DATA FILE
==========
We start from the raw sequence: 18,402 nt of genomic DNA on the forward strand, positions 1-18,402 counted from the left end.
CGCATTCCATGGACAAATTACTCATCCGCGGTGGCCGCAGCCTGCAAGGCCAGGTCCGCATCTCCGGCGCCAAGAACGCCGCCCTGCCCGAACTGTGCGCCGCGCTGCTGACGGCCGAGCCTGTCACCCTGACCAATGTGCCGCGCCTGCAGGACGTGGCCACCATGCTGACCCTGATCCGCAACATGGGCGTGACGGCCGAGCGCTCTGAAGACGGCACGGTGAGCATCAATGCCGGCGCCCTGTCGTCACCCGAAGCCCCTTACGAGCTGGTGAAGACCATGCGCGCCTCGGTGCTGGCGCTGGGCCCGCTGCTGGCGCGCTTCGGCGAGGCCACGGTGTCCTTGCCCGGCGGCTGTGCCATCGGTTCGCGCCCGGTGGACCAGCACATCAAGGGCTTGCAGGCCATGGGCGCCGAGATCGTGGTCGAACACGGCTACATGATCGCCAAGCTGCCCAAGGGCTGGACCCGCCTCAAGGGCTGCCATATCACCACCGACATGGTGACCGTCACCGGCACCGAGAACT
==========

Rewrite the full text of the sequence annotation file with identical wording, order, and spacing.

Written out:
We start from the raw sequence: 18,402 nt of genomic DNA on the forward strand, positions 1-18,402 counted from the left end.
CGCATTCCATGGACAAATTACTCATCCGCGGTGGCCGCAGCCTGCAAGGCCAGGTCCGCATCTCCGGCGCCAAGAACGCCGCCCTGCCCGAACTGTGCGCCGCGCTGCTGACGGCCGAGCCTGTCACCCTGACCAATGTGCCGCGCCTGCAGGACGTGGCCACCATGCTGACCCTGATCCGCAACATGGGCGTGACGGCCGAGCGCTCTGAAGACGGCACGGTGAGCATCAATGCCGGCGCCCTGTCGTCACCCGAAGCCCCTTACGAGCTGGTGAAGACCATGCGCGCCTCGGTGCTGGCGCTGGGCCCGCTGCTGGCGCGCTTCGGCGAGGCCACGGTGTCCTTGCCCGGCGGCTGTGCCATCGGTTCGCGCCCGGTGGACCAGCACATCAAGGGCTTGCAGGCCATGGGCGCCGAGATCGTGGTCGAACACGGCTACATGATCGCCAAGCTGCCCAAGGGCTGGACCCGCCTCAAGGGCTGCCATATCACCACCGACATGGTGACCGTCACCGGCACCGAGAACT